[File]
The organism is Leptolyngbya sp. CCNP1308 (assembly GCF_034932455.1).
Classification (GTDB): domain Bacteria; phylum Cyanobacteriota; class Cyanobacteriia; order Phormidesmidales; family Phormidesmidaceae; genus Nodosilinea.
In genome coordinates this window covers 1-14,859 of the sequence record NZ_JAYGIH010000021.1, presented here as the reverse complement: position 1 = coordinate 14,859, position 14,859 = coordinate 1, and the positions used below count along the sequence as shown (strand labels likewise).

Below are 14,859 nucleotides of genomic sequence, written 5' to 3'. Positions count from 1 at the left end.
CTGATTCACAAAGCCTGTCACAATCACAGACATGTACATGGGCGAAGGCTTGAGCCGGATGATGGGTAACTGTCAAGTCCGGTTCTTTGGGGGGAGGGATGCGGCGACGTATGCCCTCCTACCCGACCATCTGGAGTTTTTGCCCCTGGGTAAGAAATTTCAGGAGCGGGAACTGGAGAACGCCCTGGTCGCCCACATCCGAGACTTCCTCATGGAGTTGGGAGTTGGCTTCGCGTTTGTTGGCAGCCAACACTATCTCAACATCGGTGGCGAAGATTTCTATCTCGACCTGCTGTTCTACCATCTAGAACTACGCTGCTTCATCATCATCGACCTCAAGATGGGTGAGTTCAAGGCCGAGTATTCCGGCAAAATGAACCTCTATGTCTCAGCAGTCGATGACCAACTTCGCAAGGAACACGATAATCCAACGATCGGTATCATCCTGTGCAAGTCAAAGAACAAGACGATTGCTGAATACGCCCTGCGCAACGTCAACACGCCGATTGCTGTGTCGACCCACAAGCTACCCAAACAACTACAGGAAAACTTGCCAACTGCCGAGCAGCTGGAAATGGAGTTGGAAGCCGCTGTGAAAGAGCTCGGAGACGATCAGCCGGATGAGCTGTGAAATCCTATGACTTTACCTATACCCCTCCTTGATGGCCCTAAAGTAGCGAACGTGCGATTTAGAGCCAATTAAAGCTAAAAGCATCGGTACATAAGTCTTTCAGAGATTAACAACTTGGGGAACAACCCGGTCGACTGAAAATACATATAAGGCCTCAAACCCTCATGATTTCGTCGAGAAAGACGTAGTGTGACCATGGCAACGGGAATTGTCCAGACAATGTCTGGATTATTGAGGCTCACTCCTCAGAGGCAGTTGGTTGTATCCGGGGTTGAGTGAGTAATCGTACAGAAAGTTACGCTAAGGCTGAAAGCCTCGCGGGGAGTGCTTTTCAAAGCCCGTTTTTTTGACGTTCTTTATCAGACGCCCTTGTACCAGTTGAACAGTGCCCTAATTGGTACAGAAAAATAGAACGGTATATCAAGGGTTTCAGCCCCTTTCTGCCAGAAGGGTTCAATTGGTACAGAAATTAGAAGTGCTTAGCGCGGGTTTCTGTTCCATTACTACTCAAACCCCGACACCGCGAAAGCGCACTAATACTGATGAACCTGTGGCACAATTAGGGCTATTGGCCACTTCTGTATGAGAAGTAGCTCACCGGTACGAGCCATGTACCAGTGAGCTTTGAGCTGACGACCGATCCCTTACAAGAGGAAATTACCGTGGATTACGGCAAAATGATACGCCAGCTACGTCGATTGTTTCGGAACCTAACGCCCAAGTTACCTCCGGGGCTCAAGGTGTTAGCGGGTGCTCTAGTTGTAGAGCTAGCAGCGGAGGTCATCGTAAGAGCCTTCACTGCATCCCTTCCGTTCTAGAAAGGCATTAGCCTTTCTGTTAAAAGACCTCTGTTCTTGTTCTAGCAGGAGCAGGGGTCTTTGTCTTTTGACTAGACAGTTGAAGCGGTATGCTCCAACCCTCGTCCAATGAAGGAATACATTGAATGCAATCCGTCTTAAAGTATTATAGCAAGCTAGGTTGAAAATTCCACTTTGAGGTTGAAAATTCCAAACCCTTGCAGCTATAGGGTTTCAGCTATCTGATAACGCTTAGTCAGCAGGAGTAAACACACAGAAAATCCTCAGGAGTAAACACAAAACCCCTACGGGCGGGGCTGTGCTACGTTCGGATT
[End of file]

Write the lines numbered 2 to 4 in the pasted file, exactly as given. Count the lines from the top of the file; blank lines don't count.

Classification (GTDB): domain Bacteria; phylum Cyanobacteriota; class Cyanobacteriia; order Phormidesmidales; family Phormidesmidaceae; genus Nodosilinea.
In genome coordinates this window covers 1-14,859 of the sequence record NZ_JAYGIH010000021.1, presented here as the reverse complement: position 1 = coordinate 14,859, position 14,859 = coordinate 1, and the positions used below count along the sequence as shown (strand labels likewise).

Below are 14,859 nucleotides of genomic sequence, written 5' to 3'. Positions count from 1 at the left end.